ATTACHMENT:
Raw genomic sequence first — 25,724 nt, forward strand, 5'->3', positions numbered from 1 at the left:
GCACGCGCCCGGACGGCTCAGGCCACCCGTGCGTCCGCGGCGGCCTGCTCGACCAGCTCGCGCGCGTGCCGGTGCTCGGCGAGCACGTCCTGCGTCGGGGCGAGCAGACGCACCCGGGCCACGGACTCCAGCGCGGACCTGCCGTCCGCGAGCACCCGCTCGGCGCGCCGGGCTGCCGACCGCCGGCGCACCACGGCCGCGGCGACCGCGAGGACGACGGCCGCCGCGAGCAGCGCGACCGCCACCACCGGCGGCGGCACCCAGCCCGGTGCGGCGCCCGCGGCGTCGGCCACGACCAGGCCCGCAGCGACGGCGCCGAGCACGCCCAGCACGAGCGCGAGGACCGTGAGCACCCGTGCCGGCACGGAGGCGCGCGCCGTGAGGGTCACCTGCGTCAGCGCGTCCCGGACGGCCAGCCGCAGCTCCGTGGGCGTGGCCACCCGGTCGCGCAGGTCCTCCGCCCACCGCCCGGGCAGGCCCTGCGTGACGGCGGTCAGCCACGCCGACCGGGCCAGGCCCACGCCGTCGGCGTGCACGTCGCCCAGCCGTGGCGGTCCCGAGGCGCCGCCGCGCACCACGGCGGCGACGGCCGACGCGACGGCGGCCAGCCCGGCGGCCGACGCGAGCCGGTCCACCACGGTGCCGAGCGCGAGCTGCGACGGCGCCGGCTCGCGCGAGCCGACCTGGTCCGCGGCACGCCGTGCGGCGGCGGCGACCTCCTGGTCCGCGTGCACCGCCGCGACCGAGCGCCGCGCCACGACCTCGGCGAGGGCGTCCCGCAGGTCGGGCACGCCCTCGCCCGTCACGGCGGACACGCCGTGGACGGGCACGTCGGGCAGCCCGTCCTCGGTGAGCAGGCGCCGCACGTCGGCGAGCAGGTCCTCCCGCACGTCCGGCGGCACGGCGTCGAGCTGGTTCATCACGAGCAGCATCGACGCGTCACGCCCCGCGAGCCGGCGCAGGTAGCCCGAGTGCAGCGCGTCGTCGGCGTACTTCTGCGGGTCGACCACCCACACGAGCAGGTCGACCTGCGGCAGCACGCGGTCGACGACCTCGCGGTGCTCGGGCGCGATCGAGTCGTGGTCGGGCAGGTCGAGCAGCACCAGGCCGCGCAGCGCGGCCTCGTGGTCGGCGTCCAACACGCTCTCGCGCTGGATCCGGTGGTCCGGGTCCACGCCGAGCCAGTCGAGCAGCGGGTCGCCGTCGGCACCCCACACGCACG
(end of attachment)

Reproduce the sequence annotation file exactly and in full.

Raw genomic sequence first — 25,724 nt, forward strand, 5'->3', positions numbered from 1 at the left:
GCACGCGCCCGGACGGCTCAGGCCACCCGTGCGTCCGCGGCGGCCTGCTCGACCAGCTCGCGCGCGTGCCGGTGCTCGGCGAGCACGTCCTGCGTCGGGGCGAGCAGACGCACCCGGGCCACGGACTCCAGCGCGGACCTGCCGTCCGCGAGCACCCGCTCGGCGCGCCGGGCTGCCGACCGCCGGCGCACCACGGCCGCGGCGACCGCGAGGACGACGGCCGCCGCGAGCAGCGCGACCGCCACCACCGGCGGCGGCACCCAGCCCGGTGCGGCGCCCGCGGCGTCGGCCACGACCAGGCCCGCAGCGACGGCGCCGAGCACGCCCAGCACGAGCGCGAGGACCGTGAGCACCCGTGCCGGCACGGAGGCGCGCGCCGTGAGGGTCACCTGCGTCAGCGCGTCCCGGACGGCCAGCCGCAGCTCCGTGGGCGTGGCCACCCGGTCGCGCAGGTCCTCCGCCCACCGCCCGGGCAGGCCCTGCGTGACGGCGGTCAGCCACGCCGACCGGGCCAGGCCCACGCCGTCGGCGTGCACGTCGCCCAGCCGTGGCGGTCCCGAGGCGCCGCCGCGCACCACGGCGGCGACGGCCGACGCGACGGCGGCCAGCCCGGCGGCCGACGCGAGCCGGTCCACCACGGTGCCGAGCGCGAGCTGCGACGGCGCCGGCTCGCGCGAGCCGACCTGGTCCGCGGCACGCCGTGCGGCGGCGGCGACCTCCTGGTCCGCGTGCACCGCCGCGACCGAGCGCCGCGCCACGACCTCGGCGAGGGCGTCCCGCAGGTCGGGCACGCCCTCGCCCGTCACGGCGGACACGCCGTGGACGGGCACGTCGGGCAGCCCGTCCTCGGTGAGCAGGCGCCGCACGTCGGCGAGCAGGTCCTCCCGCACGTCCGGCGGCACGGCGTCGAGCTGGTTCATCACGAGCAGCATCGACGCGTCACGCCCCGCGAGCCGGCGCAGGTAGCCCGAGTGCAGCGCGTCGTCGGCGTACTTCTGCGGGTCGACCACCCACACGAGCAGGTCGACCTGCGGCAGCACGCGGTCGACGACCTCGCGGTGCTCGGGCGCGATCGAGTCGTGGTCGGGCAGGTCGAGCAGCACCAGGCCGCGCAGCGCGGCCTCGTGGTCGGCGTCCAACACGCTCTCGCGCTGGATCCGGTGGTCCGGGTCCACGCCGAGCCAGTCGAGCAGCGGGTCGCCGTCGGCACCCCACACGCACG